Does your Law Firm have the best Tax Structure?
It is not a secret that one of the main concerns for an attorney is Taxes, especially, because they are usually in a high tax bracket. If you are considering opening a new law firm, or perhaps, want to understand how your legal structure affects your tax liability this post is for you.
We want to give you a glance of how the Federal tax rates vary depending on the Tax Structure of your business.
Let’s say you go for sole proprietorship or a partnership, in this case each attorney will calculate the taxes of their business income in their personal tax return. So the tax rate of all your ordinary income it’s also assigned to your business income.
As a personal service corporation you may choose to be taxed as C-corporation or S-corporation at the firm’s option.
C-corporations pay a flat 21% corporate income tax rate. C-corporations are known for their double taxation. The C Corp pays taxes at the entity level and the owner’s pay taxes on wages and dividends at the individual level.
With the S-corporation status, there is no corporate tax (except for some states like California where there is a corporate tax for S Corps). Each attorney pays their personal tax rate on their salary plus their share of the profits.
Now, if you registered with the state as a LLC/PLLC you can elect to be taxed as a C-corporation or S-corporation similarly to a professional service corporation.
How to know if S Corporation or C Corporation works best for you?
As stated before, as a C Corporation, there is a double taxation, on your firm income and on your personal income. C-corporation tax status will make the most sense when you are in growth mode and need to reinvest a large portion of your profits into the firm. Additionally, C Corporations are more flexible for setting up benefits to employees/owners.
But, does that make S-Corporation your best option? There are many things to consider if you go as S-Corporation.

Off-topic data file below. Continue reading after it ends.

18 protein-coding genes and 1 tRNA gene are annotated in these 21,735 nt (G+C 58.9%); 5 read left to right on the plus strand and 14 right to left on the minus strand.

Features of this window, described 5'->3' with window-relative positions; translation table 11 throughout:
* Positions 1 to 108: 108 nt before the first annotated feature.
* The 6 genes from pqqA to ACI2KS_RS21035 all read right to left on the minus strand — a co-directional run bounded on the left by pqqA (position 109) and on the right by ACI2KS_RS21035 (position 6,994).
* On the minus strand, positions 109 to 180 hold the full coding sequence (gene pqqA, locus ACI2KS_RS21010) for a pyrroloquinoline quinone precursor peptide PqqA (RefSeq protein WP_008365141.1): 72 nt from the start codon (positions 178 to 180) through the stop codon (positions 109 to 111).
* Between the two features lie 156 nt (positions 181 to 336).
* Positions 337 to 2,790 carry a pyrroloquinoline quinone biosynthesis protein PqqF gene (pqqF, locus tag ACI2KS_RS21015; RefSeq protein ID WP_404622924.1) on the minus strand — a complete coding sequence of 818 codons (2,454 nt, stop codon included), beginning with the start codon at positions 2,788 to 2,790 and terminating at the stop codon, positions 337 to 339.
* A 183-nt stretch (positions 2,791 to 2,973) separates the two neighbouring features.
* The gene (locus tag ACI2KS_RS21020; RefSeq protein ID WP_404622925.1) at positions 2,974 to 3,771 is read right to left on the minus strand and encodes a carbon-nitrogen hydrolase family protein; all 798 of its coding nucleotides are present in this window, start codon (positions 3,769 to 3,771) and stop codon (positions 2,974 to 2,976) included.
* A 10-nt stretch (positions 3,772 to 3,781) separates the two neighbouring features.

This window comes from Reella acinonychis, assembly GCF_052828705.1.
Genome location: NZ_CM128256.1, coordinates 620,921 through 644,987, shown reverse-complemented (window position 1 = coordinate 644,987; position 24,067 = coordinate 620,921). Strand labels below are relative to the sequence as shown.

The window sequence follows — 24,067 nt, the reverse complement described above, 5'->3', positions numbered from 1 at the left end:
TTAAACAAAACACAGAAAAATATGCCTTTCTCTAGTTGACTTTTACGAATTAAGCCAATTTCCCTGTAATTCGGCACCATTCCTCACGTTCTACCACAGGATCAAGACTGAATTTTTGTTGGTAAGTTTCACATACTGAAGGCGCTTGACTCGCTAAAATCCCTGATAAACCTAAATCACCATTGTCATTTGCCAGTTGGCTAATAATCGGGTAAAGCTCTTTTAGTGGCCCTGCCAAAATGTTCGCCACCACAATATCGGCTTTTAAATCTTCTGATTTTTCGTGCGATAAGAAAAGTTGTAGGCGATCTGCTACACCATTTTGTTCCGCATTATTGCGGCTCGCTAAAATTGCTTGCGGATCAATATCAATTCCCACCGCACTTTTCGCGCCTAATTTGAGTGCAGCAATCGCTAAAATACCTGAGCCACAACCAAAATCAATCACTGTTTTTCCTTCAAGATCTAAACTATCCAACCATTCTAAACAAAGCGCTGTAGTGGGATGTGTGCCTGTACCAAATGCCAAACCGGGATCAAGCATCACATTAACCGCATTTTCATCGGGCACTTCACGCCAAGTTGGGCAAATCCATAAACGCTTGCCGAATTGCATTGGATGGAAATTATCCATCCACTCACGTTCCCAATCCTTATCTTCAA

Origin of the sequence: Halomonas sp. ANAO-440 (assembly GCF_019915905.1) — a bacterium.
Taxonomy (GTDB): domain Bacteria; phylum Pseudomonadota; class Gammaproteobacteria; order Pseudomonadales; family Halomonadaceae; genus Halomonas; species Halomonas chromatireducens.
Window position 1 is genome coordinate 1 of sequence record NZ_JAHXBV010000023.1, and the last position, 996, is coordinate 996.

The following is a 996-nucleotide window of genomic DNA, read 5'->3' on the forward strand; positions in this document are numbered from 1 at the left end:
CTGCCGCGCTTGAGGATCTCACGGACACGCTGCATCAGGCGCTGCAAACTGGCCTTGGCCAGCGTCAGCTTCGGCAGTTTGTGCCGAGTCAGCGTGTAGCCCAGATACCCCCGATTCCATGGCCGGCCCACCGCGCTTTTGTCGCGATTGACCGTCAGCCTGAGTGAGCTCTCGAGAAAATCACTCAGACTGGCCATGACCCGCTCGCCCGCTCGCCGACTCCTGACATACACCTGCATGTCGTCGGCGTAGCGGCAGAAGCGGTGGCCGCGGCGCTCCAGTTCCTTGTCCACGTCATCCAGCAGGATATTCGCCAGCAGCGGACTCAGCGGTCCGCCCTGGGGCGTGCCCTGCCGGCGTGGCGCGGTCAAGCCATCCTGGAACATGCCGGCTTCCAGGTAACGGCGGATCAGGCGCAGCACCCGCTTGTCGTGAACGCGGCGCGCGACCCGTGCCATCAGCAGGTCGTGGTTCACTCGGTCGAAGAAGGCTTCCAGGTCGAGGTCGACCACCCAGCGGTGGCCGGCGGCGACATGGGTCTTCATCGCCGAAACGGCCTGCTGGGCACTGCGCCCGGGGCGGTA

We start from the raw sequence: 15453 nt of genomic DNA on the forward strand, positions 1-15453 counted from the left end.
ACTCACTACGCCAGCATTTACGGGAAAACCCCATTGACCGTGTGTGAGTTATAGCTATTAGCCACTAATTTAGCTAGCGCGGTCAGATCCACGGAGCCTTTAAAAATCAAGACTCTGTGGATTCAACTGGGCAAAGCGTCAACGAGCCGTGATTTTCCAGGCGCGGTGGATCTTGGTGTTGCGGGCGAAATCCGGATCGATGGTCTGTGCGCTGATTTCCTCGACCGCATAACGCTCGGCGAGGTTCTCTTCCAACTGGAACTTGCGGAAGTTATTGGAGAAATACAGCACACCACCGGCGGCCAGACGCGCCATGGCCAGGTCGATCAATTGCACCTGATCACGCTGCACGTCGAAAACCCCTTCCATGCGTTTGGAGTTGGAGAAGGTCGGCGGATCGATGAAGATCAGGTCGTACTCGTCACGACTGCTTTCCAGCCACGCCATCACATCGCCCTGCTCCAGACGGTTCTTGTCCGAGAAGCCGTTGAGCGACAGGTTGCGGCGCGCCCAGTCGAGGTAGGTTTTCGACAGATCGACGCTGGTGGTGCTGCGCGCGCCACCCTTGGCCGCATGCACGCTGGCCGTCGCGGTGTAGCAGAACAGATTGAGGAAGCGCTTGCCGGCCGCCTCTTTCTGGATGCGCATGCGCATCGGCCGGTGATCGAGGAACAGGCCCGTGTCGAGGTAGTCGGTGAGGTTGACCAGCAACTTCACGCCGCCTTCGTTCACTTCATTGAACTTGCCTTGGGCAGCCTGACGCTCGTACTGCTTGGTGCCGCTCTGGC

First, and maybe the most appealing aspect is, with the S-Corporation status you reduce the amount of income that you pay 15.3% in self-employment taxes on. How? When using a sole proprietorship or partnership, you pay self-employment taxes on every dollar of income. When using an S-corporation, you pay the same employment taxes on the income you pay yourself as wages but not on the income you count as dividends. Sounds good right? That is 15.3% savings on every dollar you get as distributions. Here you may get excited, but let's be real, you can’t just choose to make all your income distributions, there is a requirement for “Reasonable Compensation” in wages. This can be an advantage or disadvantage depending on if you are a solo attorney or a partner.
You can also save by only paying 12.4% on Social Security tax on your first $132,900. However, if your numbers are above that, the SCorp won't help you reduce your liability.
Another point to analyze, Attorneys are a specified service business and because of that they get their 20% Qualified Business Income deduction reduced or completely eliminated if their personal income exceeds $207,500 as a single filer or $415,000 as a joint filer.
Reality is, deciding which Tax Structure is best for you and your business depends on so many factors and variables and in these cases is best to call for an expert in the area. Run the numbers and see what makes more sense in the long term, what option gets you closer to your long term goals, and what option reduces your taxes the most not only this year but as a total in the future years.
In My Books and Taxes, we specialize in Law Firms. Our main goal is to advise and guide you in the right direction that works best for you and your business. If you think you are overpaying in taxes, Tax Planning is the option for you. Schedule a Digital Coffee with us or contact us at email@example.com.